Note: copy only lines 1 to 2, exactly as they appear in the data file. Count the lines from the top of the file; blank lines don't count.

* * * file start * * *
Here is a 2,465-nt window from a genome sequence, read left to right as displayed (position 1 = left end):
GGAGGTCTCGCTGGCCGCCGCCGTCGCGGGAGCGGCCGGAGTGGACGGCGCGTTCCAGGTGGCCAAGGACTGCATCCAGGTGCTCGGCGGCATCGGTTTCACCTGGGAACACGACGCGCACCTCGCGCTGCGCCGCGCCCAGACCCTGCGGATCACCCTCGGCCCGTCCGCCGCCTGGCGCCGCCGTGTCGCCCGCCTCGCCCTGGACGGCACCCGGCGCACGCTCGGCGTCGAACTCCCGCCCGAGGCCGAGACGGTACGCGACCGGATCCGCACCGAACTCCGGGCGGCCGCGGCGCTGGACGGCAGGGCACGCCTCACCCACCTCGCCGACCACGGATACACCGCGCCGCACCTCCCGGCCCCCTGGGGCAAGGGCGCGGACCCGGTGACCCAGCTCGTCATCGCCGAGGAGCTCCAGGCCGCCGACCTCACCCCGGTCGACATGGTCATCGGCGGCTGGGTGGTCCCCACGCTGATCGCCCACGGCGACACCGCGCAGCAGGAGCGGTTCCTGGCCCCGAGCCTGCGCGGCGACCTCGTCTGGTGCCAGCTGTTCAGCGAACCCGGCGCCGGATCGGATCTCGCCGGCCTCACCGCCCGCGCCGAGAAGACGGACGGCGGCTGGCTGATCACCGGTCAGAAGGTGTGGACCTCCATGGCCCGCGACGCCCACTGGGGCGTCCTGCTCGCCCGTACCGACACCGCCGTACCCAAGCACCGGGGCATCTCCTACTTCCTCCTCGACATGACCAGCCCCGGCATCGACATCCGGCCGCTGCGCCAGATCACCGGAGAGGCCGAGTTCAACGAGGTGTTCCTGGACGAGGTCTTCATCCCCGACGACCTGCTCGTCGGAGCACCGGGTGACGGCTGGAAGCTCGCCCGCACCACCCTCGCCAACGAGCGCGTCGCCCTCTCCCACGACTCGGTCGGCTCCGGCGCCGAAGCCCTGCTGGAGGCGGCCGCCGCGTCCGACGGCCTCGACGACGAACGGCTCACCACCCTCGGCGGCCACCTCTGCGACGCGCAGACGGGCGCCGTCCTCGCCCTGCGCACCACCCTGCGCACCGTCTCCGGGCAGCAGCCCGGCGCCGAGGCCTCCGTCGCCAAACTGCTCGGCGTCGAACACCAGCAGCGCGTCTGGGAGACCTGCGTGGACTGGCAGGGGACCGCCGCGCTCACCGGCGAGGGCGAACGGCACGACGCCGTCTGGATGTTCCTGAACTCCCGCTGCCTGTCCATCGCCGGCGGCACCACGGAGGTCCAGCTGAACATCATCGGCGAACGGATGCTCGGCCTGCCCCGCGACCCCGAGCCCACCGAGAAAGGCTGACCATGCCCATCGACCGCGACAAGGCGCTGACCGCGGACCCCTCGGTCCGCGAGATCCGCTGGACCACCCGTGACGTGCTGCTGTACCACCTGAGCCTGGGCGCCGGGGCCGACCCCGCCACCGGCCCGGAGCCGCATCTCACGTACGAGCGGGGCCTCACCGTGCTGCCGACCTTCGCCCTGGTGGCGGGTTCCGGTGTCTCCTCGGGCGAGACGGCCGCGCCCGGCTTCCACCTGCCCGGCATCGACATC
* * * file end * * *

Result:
Here is a 2,465-nt window from a genome sequence, read left to right as displayed (position 1 = left end):
GGAGGTCTCGCTGGCCGCCGCCGTCGCGGGAGCGGCCGGAGTGGACGGCGCGTTCCAGGTGGCCAAGGACTGCATCCAGGTGCTCGGCGGCATCGGTTTCACCTGGGAACACGACGCGCACCTCGCGCTGCGCCGCGCCCAGACCCTGCGGATCACCCTCGGCCCGTCCGCCGCCTGGCGCCGCCGTGTCGCCCGCCTCGCCCTGGACGGCACCCGGCGCACGCTCGGCGTCGAACTCCCGCCCGAGGCCGAGACGGTACGCGACCGGATCCGCACCGAACTCCGGGCGGCCGCGGCGCTGGACGGCAGGGCACGCCTCACCCACCTCGCCGACCACGGATACACCGCGCCGCACCTCCCGGCCCCCTGGGGCAAGGGCGCGGACCCGGTGACCCAGCTCGTCATCGCCGAGGAGCTCCAGGCCGCCGACCTCACCCCGGTCGACATGGTCATCGGCGGCTGGGTGGTCCCCACGCTGATCGCCCACGGCGACACCGCGCAGCAGGAGCGGTTCCTGGCCCCGAGCCTGCGCGGCGACCTCGTCTGGTGCCAGCTGTTCAGCGAACCCGGCGCCGGATCGGATCTCGCCGGCCTCACCGCCCGCGCCGAGAAGACGGACGGCGGCTGGCTGATCACCGGTCAGAAGGTGTGGACCTCCATGGCCCGCGACGCCCACTGGGGCGTCCTGCTCGCCCGTACCGACACCGCCGTACCCAAGCACCGGGGCATCTCCTACTTCCTCCTCGACATGACCAGCCCCGGCATCGACATCCGGCCGCTGCGCCAGATCACCGGAGAGGCCGAGTTCAACGAGGTGTTCCTGGACGAGGTCTTCATCCCCGACGACCTGCTCGTCGGAGCACCGGGTGACGGCTGGAAGCTCGCCCGCACCACCCTCGCCAACGAGCGCGTCGCCCTCTCCCACGACTCGGTCGGCTCCGGCGCCGAAGCCCTGCTGGAGGCGGCCGCCGCGTCCGACGGCCTCGACGACGAACGGCTCACCACCCTCGGCGGCCACCTCTGCGACGCGCAGACGGGCGCCGTCCTCGCCCTGCGCACCACCCTGCGCACCGTCTCCGGGCAGCAGCCCGGCGCCGAGGCCTCCGTCGCCAAACTGCTCGGCGTCGAACACCAGCAGCGCGTCTGGGAGACCTGCGTGGACTGGCAGGGGACCGCCGCGCTCACCGGCGAGGGCGAACGGCACGACGCCGTCTGGATGTTCCTGAACTCCCGCTGCCTGTCCATCGCCGGCGGCACCACGGAGGTCCAGCTGAACATCATCGGCGAACGGATGCTCGGCCTGCCCCGCGACCCCGAGCCCACCGAGAAAGGCTGACCATGCCCATCGACCGCGACAAGGCGCTGACCGCGGACCCCTCGGTCCGCGAGATCCGCTGGACCACCCGTGACGTGCTGCTGTACCACCTGAGCCTGGGCGCCGGGGCCGACCCCGCCACCGGCCCGGAGCCGCATCTCACGTACGAGCGGGGCCTCACCGTGCTGCCGACCTTCGCCCTGGTGGCGGGTTCCGGTGTCTCCTCGGGCGAGACGGCCGCGCCCGGCTTCCACCTGCCCGGCATCGACATC